For lead acid there are typically two paradigms of charging (or use-scenarios).

  • First one is deep cycles, when you exaust 40-60% of capacity (not less than 12.4V), then charge it to 14.4 with impulse-charger, and start to discharge and use it again. Lifetime is measured in "cycles with x% DoD, before capacity fells more than twice"

  • Another one is buffered use (for example in UPS backup) - you set 13.8V on rail, and keep that voltage forever, performing "floating charge". And battery will take just the current needed to keep itself in tip top condition. In case of power failure battery could stay long, release most of its energy, ready to deploy like 80% or more, waiting before power will be restored. Lifetime is measured in "Years under 13.6V without discharging, before capacity fells more than twice".

That is well known, and I even found very good and detailed report with graphs on lead acids. Later on I will provide a link here on that material (if I could remember it).

Now I am trying to find some information for li-ion. And only what I typically could find is a CC-CV, for a Li-ion specific subtype. Typical algorithm advices (that are typically met) are as follows:

  • Charge it for 4.2V with current=1C (they mean "battery capacity in AH, divided by 1 hour"), that charges to 80% within hour.
  • Keep it under 4.2V until current falls under 0.1C, that charges to 99.9% within 2-3 hours

And I learned that by heart to the day :)

What I am trying to find - is an information about "float charging" lithium accumulator of any type - LiIon/LiFePO/LiAnything. Different types have different cell voltage: for example LiFePO CC-CV ranges fot 3.2-3.6V; But Li-ion are higher - 3.6-4.2V; Maybe there's others..

What voltage should I choose to keep battery under voltage source safely for years, without disconnecting?

And for an expert a good answer is a graph series - "How does chosen voltage and ambient temperature affects capacity over time, for various lithium battery types". Cant really find that on the net, it feels like no one ever used lithium for ups needs.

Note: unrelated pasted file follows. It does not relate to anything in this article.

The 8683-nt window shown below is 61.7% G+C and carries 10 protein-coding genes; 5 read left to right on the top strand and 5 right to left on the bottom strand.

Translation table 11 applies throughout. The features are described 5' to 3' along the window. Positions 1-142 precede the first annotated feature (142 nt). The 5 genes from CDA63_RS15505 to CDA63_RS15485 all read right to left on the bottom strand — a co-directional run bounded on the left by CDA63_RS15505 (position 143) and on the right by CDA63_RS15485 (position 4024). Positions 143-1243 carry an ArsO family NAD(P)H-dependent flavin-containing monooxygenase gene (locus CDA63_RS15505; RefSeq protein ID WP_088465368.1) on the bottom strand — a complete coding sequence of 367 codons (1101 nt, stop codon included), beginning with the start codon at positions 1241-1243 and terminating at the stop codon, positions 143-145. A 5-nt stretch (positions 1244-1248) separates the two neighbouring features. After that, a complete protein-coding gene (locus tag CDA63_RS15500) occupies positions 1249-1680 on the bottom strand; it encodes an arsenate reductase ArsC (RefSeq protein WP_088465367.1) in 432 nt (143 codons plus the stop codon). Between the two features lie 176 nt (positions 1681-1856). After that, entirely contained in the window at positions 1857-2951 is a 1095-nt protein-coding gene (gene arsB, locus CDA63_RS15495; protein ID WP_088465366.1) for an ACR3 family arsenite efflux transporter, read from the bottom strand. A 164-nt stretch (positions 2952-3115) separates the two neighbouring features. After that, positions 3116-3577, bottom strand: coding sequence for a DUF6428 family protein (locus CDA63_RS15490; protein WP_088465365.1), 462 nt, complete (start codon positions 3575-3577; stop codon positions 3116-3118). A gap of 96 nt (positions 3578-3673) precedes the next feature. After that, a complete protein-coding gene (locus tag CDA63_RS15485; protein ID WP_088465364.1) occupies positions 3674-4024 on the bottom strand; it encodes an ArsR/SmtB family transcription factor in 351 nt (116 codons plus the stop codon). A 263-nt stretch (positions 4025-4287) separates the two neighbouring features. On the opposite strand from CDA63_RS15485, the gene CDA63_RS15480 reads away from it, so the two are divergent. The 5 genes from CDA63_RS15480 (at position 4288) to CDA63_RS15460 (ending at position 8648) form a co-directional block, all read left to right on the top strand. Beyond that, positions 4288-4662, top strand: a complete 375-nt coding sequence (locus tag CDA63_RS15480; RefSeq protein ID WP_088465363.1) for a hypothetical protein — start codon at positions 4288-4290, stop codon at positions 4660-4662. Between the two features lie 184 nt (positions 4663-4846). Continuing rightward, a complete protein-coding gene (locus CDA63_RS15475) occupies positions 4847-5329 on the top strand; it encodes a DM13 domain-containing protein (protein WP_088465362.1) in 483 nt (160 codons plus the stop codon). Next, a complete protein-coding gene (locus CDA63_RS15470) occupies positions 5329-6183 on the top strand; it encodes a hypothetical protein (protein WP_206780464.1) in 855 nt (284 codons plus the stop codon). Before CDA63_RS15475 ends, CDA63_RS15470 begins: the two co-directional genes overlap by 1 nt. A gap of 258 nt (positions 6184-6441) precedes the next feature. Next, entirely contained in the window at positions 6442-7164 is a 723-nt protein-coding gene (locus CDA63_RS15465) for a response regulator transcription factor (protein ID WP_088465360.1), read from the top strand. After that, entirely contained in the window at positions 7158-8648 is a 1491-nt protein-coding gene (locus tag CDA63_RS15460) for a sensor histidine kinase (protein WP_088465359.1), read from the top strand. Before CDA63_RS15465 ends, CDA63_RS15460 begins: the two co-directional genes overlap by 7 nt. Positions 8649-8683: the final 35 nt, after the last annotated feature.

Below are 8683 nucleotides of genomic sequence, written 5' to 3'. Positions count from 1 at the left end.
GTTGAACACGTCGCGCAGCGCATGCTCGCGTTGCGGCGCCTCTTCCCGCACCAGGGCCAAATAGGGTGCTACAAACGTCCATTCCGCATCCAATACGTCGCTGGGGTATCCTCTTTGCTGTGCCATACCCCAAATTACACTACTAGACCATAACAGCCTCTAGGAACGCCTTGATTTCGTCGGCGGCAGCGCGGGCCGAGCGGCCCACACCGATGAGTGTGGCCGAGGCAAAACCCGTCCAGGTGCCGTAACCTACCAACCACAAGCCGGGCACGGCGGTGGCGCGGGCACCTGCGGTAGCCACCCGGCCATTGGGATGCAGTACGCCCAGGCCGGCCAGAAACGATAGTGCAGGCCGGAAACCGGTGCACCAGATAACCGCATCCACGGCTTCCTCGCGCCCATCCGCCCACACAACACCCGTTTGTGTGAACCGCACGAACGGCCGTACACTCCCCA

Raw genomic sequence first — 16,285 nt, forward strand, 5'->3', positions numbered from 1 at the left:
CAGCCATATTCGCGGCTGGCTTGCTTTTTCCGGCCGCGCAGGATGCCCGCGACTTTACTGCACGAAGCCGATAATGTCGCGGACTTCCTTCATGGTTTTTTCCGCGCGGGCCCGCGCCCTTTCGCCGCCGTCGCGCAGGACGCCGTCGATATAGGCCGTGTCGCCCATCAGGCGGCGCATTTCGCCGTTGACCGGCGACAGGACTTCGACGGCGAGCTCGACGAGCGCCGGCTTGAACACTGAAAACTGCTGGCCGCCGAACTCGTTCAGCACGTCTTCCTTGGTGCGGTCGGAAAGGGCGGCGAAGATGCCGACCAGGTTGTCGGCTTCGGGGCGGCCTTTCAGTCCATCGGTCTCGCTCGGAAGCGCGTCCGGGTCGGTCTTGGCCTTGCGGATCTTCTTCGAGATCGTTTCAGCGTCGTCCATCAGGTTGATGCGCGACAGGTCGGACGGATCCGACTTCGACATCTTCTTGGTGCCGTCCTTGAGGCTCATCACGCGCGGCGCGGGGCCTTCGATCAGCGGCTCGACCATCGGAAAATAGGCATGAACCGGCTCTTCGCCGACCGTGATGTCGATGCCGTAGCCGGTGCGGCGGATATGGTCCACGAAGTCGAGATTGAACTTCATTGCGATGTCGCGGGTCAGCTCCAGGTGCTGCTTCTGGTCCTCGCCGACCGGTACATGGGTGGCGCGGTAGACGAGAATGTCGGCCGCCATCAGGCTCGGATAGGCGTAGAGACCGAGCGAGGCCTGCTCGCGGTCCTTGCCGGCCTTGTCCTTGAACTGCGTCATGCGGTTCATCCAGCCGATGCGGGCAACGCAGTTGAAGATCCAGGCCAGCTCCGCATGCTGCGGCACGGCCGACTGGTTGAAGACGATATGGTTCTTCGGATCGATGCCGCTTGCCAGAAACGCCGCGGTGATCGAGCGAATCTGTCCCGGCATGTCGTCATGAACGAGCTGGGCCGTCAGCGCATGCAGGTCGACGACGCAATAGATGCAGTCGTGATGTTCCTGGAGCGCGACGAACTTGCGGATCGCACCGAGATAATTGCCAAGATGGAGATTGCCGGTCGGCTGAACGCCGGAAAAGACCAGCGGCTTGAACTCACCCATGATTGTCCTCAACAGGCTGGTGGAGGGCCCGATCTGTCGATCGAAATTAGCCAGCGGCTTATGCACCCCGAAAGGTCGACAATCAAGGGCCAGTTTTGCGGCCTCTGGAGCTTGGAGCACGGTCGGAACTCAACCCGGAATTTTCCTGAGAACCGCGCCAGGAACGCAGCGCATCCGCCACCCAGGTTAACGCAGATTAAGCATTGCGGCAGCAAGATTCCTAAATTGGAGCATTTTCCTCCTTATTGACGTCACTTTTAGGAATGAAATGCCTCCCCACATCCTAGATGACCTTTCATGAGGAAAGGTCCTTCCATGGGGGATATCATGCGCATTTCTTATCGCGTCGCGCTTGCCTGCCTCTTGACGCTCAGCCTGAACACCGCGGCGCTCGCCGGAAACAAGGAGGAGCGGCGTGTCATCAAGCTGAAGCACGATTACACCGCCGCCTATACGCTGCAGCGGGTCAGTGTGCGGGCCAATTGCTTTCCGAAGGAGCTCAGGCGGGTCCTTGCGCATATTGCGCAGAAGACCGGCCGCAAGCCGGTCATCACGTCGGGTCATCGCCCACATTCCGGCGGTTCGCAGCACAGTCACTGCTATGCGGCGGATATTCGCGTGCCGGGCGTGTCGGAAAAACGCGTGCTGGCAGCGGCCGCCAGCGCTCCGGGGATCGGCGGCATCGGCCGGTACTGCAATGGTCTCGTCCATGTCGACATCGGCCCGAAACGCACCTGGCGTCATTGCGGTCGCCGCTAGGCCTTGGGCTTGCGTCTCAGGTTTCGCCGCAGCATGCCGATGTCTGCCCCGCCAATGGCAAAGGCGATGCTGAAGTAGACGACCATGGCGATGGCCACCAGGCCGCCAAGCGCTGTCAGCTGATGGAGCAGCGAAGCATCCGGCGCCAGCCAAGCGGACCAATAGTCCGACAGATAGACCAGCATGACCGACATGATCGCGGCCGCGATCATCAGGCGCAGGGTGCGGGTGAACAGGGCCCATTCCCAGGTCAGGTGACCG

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    \$\begingroup\$ No one uses lithium for UPSes because lithium batteries can't safely be float-charged, as far as I'm aware. \$\endgroup\$ – Hearth Jan 24 at 15:30
  • \$\begingroup\$ @Hearth Could you please provide a link, where you get this info, so that I could be aware too (and close question, as being irrelevant/impossible) \$\endgroup\$ – xakepp35 Jan 24 at 15:32
  • \$\begingroup\$ Unfortunately I can't, as this is just something I've learned at some point in the past. I don't remember where I learned it--which is why I said "as far as I'm aware", because I could be wrong. \$\endgroup\$ – Hearth Jan 24 at 15:35
  • \$\begingroup\$ @Hearth For now I only can see that typical lead acid gel vrla is priced below 2.5 usd per 1AH, (or below 20 cent per WH). On the contrast, li ion is at least twice as more expensive - goes from 40 cents per WH. From my perspective, that's the main reason why they are not used for UPS - usually backup bank requires large capacity, and that's comes to be over-costly - "you may put 2x capacity or more for that price, and lead-acid UPS hardware is more common" and most people just opts for it. Also lithium is considered more dangerous, to store high amount of highly-flammable stuff at home. \$\endgroup\$ – xakepp35 Jan 24 at 15:41
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    \$\begingroup\$ "it feels like no one ever used lithium for ups needs" - what, other than Tesla in their Powerwall and Powerpack products? I'm sure there are others, but the reality is that for the average small UPS weight and size are less important than cost. \$\endgroup\$ – Finbarr Jan 24 at 16:26

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